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Bridgestone, Firestone and the plan to fire up an American icon

Japanese tyre firm Bridgestone has long neglected its US brand Firestone outside its home market, but now plans to give the all-American motoring icon some much-needed investment, writes Alex Brownsell.

  • Harvey Firestone (right) with Henry Ford and Thomas Edison

    Harvey Firestone (right) with Henry Ford and Thomas Edison

  • Firestone's rubber tyres revolutionised US agriculture

    Firestone's rubber tyres revolutionised US agriculture

  • Ray Harroun won the Indianapolis 500 in 2011 with Firestone tyres

    Ray Harroun won the Indianapolis 500 in 2011 with Firestone tyres

  • The brand enjoyed huge success in motorsport

    The brand enjoyed huge success in motorsport

  • It became a ubiquitous name in the US

    It became a ubiquitous name in the US

  • British F1 icon Graham Hill used Firestone tyres

    British F1 icon Graham Hill used Firestone tyres

  • Parent company Bridgestone wants to rejuvenate the brand

    Parent company Bridgestone wants to rejuvenate the brand

  • Marketing will focus on younger consumers and the

    Marketing will focus on younger consumers and the "young at heart",The new Destination HP tyre for 4x4 vehicles

  • Marketing will focus on younger consumers and the

    Marketing will focus on younger consumers and the "young at heart",The new Destination HP tyre for 4x4 vehicles

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The average UK consumer has probably not heard of Firestone. However, for an admittedly diminishing few, the name conjures images of an all-American automotive heyday and motor sport history.

The tyre brand, founded by tycoon Harvey Firestone at the very start of the 20th century, made its big break by signing the biggest tyre deal in history with a certain Henry Ford.

Firestone became little short of a national icon, fuelled by successes in the early days of the Indianapolis 500 race, and grew in global prominence through its partnership with Formula One in the 1950s and 1960s. Yet decline and near ruin followed, and what was left of Firestone by the 1980s was snapped up by the similarly-named Japanese titan Bridgestone.

Although Firestone products have remained on sale throughout, with some marketing in the US, in Europe the brand was effectively allowed to mothball. But the resilience of sales, in the face of almost wilful neglect from its owner, has convinced Bridgestone that it might be worth giving Firestone some much-needed TLC.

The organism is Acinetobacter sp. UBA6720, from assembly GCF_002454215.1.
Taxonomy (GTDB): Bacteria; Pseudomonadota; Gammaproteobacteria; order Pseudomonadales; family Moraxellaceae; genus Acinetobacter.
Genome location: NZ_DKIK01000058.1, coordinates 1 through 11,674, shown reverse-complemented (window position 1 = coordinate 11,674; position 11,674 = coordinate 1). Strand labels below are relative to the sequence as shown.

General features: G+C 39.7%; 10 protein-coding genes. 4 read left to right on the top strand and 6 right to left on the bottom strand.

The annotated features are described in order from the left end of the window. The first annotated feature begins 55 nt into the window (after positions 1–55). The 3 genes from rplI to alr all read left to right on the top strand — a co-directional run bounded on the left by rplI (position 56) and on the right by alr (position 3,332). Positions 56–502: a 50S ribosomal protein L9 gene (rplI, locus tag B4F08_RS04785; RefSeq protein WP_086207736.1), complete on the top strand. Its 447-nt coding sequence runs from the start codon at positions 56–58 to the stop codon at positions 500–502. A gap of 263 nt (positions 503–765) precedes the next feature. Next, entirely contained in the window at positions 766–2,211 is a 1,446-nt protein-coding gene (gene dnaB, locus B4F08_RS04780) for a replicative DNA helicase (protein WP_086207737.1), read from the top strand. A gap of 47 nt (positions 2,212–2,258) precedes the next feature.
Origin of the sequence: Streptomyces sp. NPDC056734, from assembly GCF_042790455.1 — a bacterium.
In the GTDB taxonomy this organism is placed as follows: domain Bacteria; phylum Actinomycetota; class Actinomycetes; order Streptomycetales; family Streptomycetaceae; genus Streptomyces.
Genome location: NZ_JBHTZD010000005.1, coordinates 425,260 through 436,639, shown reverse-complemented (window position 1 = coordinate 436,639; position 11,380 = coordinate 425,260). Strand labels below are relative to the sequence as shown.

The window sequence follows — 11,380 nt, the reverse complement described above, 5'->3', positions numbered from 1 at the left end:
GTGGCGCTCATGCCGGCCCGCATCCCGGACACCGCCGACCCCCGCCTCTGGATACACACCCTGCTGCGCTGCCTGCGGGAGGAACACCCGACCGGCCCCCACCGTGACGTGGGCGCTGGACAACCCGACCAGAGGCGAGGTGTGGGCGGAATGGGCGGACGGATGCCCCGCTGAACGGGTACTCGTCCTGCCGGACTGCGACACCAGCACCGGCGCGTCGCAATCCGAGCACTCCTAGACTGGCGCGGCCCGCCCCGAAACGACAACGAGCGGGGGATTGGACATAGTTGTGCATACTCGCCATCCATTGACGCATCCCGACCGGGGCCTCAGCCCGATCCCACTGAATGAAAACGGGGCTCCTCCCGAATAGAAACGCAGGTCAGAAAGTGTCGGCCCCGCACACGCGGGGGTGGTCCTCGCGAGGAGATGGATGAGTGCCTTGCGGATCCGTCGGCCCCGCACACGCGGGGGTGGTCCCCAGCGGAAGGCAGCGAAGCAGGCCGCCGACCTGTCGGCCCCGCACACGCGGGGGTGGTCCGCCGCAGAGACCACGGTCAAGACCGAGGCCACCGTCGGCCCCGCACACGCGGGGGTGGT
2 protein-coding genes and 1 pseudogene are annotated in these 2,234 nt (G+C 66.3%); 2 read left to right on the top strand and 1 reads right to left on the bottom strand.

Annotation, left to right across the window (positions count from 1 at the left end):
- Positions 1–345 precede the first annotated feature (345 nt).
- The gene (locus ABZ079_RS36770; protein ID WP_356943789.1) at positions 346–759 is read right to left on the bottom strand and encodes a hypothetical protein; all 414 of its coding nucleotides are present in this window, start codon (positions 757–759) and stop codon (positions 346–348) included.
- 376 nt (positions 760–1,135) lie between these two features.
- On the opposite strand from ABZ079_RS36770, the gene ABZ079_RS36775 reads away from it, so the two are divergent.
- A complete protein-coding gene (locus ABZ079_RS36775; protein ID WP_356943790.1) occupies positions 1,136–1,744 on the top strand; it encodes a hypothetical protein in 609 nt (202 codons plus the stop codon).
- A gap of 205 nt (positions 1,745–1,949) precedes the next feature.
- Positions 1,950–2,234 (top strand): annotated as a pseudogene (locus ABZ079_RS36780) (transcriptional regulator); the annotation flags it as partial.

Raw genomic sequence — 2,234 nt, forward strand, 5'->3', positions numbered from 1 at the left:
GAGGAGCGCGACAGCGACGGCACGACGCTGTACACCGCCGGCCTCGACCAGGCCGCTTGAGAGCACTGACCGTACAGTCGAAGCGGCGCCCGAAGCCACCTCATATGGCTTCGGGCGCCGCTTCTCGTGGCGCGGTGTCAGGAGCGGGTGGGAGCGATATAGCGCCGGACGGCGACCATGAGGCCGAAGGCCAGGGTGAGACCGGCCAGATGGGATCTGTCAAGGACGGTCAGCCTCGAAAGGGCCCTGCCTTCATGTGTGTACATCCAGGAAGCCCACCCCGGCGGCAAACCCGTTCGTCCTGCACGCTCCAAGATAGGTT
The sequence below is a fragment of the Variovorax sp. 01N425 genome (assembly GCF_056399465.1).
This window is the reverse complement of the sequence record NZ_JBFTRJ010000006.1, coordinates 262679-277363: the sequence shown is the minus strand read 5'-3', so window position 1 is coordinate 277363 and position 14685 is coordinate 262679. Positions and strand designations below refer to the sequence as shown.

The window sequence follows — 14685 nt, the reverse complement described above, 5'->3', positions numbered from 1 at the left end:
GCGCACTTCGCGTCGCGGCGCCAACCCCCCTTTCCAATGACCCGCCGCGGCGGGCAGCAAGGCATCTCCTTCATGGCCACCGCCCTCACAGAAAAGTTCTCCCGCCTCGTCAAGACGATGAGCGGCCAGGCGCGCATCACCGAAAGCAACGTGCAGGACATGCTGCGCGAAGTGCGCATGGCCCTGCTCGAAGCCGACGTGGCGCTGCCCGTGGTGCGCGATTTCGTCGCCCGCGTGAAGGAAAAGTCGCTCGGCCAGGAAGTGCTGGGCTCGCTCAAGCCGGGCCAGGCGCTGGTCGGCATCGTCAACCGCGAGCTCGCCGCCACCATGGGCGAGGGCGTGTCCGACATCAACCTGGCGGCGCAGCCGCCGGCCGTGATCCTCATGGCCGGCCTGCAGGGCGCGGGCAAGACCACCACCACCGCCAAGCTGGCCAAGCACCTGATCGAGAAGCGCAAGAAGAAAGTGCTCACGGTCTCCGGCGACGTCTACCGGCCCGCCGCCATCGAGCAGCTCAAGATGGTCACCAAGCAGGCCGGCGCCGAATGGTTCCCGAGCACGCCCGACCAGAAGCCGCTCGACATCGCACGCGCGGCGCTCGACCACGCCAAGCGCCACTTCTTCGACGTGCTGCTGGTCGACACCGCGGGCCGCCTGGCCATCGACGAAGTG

Mid-market segment

The company believes Firestone can make a huge impact in Europe’s mid-market segment, below premium brands such as Continental and Michelin, but above the cheap Chinese imports so beloved of price-conscious British drivers.

In this segment, claims Bert Vanneste, senior manager brand communications at Bridgestone Europe, buyers may be ultimately uninterested in their choice of tyre, but can be swayed with the advice of a dealer and some brand awareness.

A tyre brand may never be a ‘love brand’, but you can be the most loved brand in that mid sector.

Vanneste said: "When we did an end-user study, we found that Firestone is still vivid in people’s minds. So, even though we didn’t invest in the brand, sales stayed the same,

"What we want to do is reinvest in the brand and support it in the mid-range segment, where there is no big differentiation between the competitors. Firestone is the only brand with a bit of an emotional connotation in that segment. It can be an important part of our multi-brand strategy."

To help this revival, a new range of Firestone tyres is being released, including the Destination HP, a 4x4 tyre targeting the rise of affordable SUVs such as the Dacia Duster and Kia Sportage.

A new brand website is in development and will roll out by the end of 2014, along with a concerted dealership education programme. Tentative plans to introduce the Firestone brand to social media sites are also being made.

Young at heart

Marketing will feature consumers under the age of 30, although Vanneste insists Firestone will be aimed at everyone "young at heart", rather than purely those buying their first car. The brand will also switch its focus away from its traditional male-dominated approach, in an attempt to attract younger, female drivers.

If consumers respond positively to the move, then further investment is likely to follow.

"It is a start-up. The budget we will allocate is not yet the level of Bridgestone," admits Vanneste. "By the end of the year we will have a new brand website which gives product information, and we will then start to use online marketing.

"We need to be clear what Firestone stands for, because we want the customer to have an affiliation with the brand. If we get the brand well positioned, we want the brand to be aspired to, more connected such as ‘love brands’ like Apple.

"A tyre brand may never be a ‘love brand’, but you can be the most-loved brand in that mid sector."

This article was first published on marketingmagazine.co.uk

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